Bid to contain maternal mortality is labour lost in UP
Concerted efforts to improve women’s health in Uttar Pradesh in the last 10 years have failed to yield expected results, reports Manisha Sharma.india Updated: Apr 12, 2007 14:32 IST
Concerted efforts to improve women’s health in Uttar Pradesh in the last 10 years have failed to yield expected results. While other States have shown improvement in maternal mortality rate (MMR), figures continue to rise in the State.
MMR in UP is highest compared to the entire country with 44,000 women dying every year because of pregnancy-related complications. Roughly one out of every 15 maternal deaths worldwide takes place in UP.
Sample the statistics: According to the State’s Sample Registration Survey (2003), the Maternal Mortality Rate (MMR) in UP is 707 on per 1,00,000 live births which shows a significant higher rate than the national average of 398.
Out of more than 54 lakh pregnant women, only 2.25 lakh women receive full check up and care during pregnancy. Over 40 lakh women deliver without help of a skilled attendant and over 45 lakh deliver babies at home.
National family Health Survey-3 (2006) revealed that half of all the pregnant women in UP are anemic. Less than 20 per cent women visited a community health centre for regular check up during pregnancy.
In a survey conducted in 2005 Uttar Pradesh State Planning Commission identified lack of accountability and responsibility of the State towards the general public within the entire health system, absent doctors, poor management, inadequate infrastructure and no community participation as major causes for this appalling state of affairs.
According to the UP Health Watch report, projects like USAID supported Innovations in Family Planning Services, Reproductive and Child Health Project Phase 1 and 2, World Bank-aided UP Health System Development Project and the latest National Rural Health Mission have been implemented in UP and crores of rupees along with around 1,000 million dollars, have been invested in the State, but the ground realities are still scary.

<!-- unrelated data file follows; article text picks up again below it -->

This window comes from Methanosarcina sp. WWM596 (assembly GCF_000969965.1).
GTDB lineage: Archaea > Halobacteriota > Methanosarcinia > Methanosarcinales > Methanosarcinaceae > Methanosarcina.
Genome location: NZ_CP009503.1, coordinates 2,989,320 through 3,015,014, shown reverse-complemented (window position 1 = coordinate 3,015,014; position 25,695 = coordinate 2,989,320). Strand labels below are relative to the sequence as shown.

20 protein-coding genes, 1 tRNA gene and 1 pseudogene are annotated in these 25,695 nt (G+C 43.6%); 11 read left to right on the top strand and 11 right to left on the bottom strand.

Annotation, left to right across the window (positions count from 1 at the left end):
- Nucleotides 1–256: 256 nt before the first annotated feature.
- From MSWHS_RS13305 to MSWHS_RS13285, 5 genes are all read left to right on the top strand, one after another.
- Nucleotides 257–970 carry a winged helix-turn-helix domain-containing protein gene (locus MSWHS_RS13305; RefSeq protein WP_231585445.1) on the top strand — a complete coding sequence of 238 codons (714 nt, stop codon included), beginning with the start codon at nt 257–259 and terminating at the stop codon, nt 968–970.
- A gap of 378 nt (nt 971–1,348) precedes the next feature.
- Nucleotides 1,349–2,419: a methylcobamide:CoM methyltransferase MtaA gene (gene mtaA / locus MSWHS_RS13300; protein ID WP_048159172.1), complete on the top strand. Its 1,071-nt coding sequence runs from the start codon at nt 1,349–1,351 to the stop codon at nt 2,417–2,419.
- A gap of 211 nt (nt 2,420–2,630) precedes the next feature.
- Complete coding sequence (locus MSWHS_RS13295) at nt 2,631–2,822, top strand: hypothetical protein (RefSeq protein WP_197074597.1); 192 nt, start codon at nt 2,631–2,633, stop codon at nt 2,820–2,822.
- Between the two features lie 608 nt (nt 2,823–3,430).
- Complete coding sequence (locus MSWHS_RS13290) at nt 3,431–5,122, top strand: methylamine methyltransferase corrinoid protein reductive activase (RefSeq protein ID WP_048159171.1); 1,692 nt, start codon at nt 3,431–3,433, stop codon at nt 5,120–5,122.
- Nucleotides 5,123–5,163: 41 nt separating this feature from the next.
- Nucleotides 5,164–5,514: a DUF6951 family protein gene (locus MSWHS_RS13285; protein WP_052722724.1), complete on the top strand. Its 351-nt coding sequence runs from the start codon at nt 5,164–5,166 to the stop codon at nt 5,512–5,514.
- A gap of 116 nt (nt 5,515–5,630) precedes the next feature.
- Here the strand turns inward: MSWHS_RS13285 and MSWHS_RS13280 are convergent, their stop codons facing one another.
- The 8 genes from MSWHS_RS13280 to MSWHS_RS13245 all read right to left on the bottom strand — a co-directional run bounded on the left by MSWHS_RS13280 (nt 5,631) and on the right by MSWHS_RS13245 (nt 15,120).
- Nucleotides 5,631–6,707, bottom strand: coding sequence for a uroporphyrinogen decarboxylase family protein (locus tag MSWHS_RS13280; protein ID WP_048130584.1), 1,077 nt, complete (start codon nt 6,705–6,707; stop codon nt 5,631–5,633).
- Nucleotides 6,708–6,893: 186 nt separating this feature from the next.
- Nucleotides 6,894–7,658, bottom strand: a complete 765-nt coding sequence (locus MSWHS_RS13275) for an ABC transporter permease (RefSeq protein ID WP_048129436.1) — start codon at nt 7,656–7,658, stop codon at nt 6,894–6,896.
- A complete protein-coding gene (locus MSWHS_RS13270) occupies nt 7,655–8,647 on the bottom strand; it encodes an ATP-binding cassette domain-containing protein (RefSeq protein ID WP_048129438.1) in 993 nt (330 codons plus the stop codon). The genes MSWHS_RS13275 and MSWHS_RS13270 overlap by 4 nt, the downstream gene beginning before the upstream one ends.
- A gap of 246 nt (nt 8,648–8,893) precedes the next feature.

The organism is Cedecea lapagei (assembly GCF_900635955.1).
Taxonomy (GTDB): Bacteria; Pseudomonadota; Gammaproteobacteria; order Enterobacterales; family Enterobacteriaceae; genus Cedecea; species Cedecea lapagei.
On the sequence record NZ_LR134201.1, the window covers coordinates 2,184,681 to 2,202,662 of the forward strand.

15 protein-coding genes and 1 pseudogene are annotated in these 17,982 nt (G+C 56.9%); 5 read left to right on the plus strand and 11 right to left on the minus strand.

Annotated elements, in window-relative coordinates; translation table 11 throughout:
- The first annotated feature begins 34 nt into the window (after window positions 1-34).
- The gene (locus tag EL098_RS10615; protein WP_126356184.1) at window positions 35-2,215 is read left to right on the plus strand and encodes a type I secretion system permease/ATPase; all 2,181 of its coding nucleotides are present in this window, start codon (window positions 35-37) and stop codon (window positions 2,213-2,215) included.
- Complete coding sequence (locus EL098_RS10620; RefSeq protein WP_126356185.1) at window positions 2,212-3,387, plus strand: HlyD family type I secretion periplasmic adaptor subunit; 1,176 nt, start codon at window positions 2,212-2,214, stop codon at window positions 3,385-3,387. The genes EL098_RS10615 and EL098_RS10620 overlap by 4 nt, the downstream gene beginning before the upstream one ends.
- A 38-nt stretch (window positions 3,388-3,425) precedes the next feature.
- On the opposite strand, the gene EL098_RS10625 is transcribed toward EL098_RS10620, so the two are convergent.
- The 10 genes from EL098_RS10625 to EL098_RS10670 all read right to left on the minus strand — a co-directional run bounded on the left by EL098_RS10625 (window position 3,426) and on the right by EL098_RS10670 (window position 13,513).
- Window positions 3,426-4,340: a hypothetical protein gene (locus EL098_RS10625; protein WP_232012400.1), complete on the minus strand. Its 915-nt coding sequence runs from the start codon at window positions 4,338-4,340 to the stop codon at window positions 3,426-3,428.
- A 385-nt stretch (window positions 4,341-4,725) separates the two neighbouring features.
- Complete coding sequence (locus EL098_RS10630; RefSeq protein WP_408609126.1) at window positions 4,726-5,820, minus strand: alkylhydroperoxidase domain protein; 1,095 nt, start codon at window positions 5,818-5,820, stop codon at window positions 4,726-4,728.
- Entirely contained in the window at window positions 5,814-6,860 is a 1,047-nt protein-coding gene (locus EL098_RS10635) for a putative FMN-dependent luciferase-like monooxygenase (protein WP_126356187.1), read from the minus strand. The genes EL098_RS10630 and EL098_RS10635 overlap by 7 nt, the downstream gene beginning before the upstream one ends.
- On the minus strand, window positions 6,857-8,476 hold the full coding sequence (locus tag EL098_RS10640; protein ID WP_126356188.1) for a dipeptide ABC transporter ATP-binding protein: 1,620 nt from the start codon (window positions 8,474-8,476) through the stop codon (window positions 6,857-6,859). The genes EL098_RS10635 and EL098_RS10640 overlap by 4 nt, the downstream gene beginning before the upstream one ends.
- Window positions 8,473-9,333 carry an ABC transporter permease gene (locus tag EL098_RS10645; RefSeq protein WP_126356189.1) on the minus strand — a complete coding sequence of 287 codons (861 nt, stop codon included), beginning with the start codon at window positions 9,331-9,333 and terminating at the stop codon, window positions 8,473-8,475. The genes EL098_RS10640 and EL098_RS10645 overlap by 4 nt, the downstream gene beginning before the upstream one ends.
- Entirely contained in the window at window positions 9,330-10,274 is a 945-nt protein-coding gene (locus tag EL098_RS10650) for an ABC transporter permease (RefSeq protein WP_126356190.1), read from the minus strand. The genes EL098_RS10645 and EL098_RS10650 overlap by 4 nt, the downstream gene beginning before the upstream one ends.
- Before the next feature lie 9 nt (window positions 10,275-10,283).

Meanwhile, the Sample Registration Survey Report 2006 on causes of maternal mortality that indicate a decline in MMR in India as well as in UP invited several questions on the credibility of the report.
According to the report, there has been ‘substantial decline in maternal mortality’ from 398 to 301 in India and in UP from 707 to 517.
Health expert, Jashodhara Dasgupta from Sahayog said the report appeared to have occurred in the context of a very slow rise in the rate of institutional births from 7.8 per cent in 1999 to 10.1 per cent in UP in 2003 and 25.4 per cent to 28.3 per cent in India.
Yet the report does not investigate how maternal deaths may have reduced without recourse to institution-based care, and concludes with recommendations that “there should be rapid expansion of institutional and skilled birth attendance” especially in UP, added Dasgupta.
The National Health Policy 2002 set the goal of reducing MMR to below 100 by 2010. The latest policy announcement is the National Rural Health Mission (NHRM launched in April 2004) echoes this target and aims to reduce IMR to 30 on 1,000 live births.
Centre for Health and Social Justice, New Delhi conducted a review of NHRM in UP and found that the awareness about the programme was dismal in almost all the districts and major advocacy was needed.